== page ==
This is a design question asked during interviews. The requirement is to build a "discount coupon" system that tracks coupons available in an eCommerce site. Something like:

  • Coupon code CDSXGF can be used 100,000 times, gives a discount of 2%
  • Coupon code HFSECF can be used 500,000 times, gives a discount of 10%

Adding of coupons to the system is not an issue. The problem is maintaining "availableCouponCount" metadata when multiple users are hitting orders in the system. In lightly loaded systems, having one "availableCouponCount" field against one coupon record would work. But at higher usage, this would likely result in a bottleneck.

From a load standpoint, lets assume that we are talking about burst scenario. Sort of like Black Friday, where these coupons will get used up in 30 seconds or so.

How can this scenario be modeled effectively in MySQL?

  • insert and return an autoinc counter? realisticaly you would just turn off the check – Ewan May 13 '19 at 18:49
  • How will such a counter-constrained coupon go down is real life? "Sorry sir, you don't get your discount. You are user 100,001 of this coupon and we accept the code only 100,000 times. <user walks off and writes a scathing review on social media>" – Bart van Ingen Schenau May 14 '19 at 11:00
  • @BartvanIngenSchenau Using counter constrained is one way of doing it - but there has to be a constraint. One option is to use time based constraint, but it is tricky as we have no control over how many orders are being processed within the specified time. Not sure if the user would feel that bad - I believe it is pretty common for coupons to expire. – rdev May 14 '19 at 14:55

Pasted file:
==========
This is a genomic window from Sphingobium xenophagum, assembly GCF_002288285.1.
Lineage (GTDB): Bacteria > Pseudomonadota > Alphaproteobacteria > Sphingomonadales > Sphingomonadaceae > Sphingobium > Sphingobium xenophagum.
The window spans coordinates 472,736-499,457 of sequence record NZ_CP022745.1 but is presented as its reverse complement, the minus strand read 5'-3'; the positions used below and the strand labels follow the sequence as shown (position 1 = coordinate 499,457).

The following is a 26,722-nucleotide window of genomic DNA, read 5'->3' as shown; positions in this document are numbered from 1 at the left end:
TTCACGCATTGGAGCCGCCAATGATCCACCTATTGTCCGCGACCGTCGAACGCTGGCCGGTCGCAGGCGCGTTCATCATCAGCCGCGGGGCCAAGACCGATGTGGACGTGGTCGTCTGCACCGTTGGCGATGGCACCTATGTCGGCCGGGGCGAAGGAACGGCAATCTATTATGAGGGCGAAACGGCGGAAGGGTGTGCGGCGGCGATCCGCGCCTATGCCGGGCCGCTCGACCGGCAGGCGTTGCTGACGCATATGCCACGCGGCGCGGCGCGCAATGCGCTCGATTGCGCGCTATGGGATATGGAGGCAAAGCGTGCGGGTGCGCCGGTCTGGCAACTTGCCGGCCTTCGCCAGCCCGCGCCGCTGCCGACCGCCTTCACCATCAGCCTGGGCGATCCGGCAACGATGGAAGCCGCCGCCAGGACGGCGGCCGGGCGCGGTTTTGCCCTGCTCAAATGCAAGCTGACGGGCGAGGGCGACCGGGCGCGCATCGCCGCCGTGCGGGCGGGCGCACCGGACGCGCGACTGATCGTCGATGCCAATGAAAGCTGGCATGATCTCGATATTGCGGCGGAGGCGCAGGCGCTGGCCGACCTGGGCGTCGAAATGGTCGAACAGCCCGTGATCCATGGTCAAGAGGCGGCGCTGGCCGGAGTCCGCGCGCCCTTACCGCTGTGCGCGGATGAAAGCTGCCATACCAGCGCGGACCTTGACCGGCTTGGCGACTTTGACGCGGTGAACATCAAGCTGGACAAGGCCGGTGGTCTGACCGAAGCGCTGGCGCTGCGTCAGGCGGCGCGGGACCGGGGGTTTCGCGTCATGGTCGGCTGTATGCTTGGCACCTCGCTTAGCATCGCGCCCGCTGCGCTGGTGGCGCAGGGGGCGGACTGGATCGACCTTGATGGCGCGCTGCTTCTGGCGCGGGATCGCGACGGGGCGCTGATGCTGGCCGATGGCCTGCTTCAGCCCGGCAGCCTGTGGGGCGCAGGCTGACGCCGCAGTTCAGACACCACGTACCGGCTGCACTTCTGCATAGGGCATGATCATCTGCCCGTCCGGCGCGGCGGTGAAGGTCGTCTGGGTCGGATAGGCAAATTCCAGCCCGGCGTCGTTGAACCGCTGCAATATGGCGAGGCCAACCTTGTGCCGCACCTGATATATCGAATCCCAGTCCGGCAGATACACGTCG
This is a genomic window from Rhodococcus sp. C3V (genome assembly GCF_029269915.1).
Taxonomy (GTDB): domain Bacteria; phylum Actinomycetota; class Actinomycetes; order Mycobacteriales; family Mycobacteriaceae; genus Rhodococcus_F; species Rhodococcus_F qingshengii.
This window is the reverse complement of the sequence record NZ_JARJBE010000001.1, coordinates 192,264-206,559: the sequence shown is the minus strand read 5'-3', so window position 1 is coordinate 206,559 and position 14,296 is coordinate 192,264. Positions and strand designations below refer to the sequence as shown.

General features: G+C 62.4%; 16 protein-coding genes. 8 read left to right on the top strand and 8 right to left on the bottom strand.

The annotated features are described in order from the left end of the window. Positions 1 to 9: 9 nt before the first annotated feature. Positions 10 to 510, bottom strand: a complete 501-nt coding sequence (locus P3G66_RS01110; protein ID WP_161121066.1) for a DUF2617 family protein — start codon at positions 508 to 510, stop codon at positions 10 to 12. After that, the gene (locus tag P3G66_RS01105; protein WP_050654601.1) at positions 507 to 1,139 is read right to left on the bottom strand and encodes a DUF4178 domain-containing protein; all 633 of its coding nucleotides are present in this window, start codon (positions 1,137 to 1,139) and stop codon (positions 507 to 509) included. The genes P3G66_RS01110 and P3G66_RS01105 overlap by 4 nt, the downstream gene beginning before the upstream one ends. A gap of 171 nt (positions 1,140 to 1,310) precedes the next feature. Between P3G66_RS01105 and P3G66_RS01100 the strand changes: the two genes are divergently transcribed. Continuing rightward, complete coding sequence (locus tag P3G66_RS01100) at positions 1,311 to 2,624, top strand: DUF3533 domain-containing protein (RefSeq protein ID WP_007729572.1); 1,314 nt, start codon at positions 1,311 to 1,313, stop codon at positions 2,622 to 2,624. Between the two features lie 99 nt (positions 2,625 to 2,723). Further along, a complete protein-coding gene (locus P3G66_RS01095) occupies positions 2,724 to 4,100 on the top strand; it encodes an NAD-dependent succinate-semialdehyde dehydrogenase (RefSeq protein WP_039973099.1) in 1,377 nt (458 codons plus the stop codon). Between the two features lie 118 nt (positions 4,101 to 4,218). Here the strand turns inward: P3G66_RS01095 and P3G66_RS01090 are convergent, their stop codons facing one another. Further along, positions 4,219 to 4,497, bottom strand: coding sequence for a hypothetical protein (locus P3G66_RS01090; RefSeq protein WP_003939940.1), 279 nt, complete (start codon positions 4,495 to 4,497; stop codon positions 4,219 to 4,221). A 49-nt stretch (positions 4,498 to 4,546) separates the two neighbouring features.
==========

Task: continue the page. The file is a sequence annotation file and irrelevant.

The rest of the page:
• @rdev: With a time constraint (or a count constraint of 1, i.e. a personal code) I know as a user if I meet the criteria for the coupon or not. With a different count, I can't know if I will be eligible because I can't know how many customers before me used the coupon. – Bart van Ingen Schenau May 14 '19 at 15:41

Note: I'm going to answer the technical question as asked here. Depending on the role the interview is for, the correct interview answer may very well be "having a counter is stupid; there should be a time constraint or per-account limitation" (as Bart von Ingen Schenua appears to suggest in the comments).

Assumption: 500.000 isn't the exact maximum; 500.013 usages wouldn't be a problem either.

The issue with a simple UPDATE coupons SET usageCount = usageCount + 1 WHERE id = 21 is that your database will start to have locking issues, because multiple processes will want to lock the same record at the same time.

The way to prevent this is to not update coupons every time the coupon is used. Multiple strategies are available.

Log usages, periodically update Log every usage of a coupon into coupon_usages (INSERT INTO coupon_usages (coupon_id, order_id VALUES (12, 34534534)). In a different process periodically do a COUNT() over that data and use that to update coupons.

Update in a different datastore, copy over value periodically Instead of updating the counter in the database, keep the counter in something like Redis. Like before, have a different process to periodically read Redis (or whatever you decide to use) and update coupons based on that data.

Keep a counter in memory If you have an application server with persistent objects, keep a counter there. Update the database in a separate thread.

Only update some of the time Instead of increasing coupons with 1 every time the coupon is used, increase coupons with 1000 if (rand(0, 999) === 0).

That last one is a "I have no other options" option; it will give you an inaccurate count, due to the non-perfect distribution of random number generators.

These options should be enough to answer the technical side of the interview question. I wouldn't throw all of them out there at the same time. Pick something, discuss its pro's and cons, then mention another option to counter specific cons of the first option, etc.

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